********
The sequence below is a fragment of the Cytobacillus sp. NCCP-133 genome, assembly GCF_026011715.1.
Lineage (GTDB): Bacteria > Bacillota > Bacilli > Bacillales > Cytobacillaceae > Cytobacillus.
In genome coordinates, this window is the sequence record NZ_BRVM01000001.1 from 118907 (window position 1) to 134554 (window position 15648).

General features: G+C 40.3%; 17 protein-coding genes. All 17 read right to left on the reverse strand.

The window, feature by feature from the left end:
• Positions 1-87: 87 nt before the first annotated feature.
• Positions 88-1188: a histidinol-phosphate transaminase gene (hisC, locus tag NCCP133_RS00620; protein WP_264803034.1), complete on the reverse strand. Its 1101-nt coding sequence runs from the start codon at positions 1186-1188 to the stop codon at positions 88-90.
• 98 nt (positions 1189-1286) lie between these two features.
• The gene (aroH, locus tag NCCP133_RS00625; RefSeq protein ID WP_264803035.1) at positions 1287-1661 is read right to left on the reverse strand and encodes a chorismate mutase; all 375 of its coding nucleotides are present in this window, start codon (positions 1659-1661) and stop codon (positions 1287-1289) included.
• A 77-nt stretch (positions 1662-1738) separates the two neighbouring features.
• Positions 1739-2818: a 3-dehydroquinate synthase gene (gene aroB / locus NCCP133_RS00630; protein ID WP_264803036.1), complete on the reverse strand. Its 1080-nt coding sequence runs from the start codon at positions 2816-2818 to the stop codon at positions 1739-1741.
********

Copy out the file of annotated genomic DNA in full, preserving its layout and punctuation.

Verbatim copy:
The sequence below is a fragment of the Cytobacillus sp. NCCP-133 genome, assembly GCF_026011715.1.
Lineage (GTDB): Bacteria > Bacillota > Bacilli > Bacillales > Cytobacillaceae > Cytobacillus.
In genome coordinates, this window is the sequence record NZ_BRVM01000001.1 from 118907 (window position 1) to 134554 (window position 15648).

General features: G+C 40.3%; 17 protein-coding genes. All 17 read right to left on the reverse strand.

The window, feature by feature from the left end:
• Positions 1-87: 87 nt before the first annotated feature.
• Positions 88-1188: a histidinol-phosphate transaminase gene (hisC, locus tag NCCP133_RS00620; protein WP_264803034.1), complete on the reverse strand. Its 1101-nt coding sequence runs from the start codon at positions 1186-1188 to the stop codon at positions 88-90.
• 98 nt (positions 1189-1286) lie between these two features.
• The gene (aroH, locus tag NCCP133_RS00625; RefSeq protein ID WP_264803035.1) at positions 1287-1661 is read right to left on the reverse strand and encodes a chorismate mutase; all 375 of its coding nucleotides are present in this window, start codon (positions 1659-1661) and stop codon (positions 1287-1289) included.
• A 77-nt stretch (positions 1662-1738) separates the two neighbouring features.
• Positions 1739-2818: a 3-dehydroquinate synthase gene (gene aroB / locus NCCP133_RS00630; protein ID WP_264803036.1), complete on the reverse strand. Its 1080-nt coding sequence runs from the start codon at positions 2816-2818 to the stop codon at positions 1739-1741.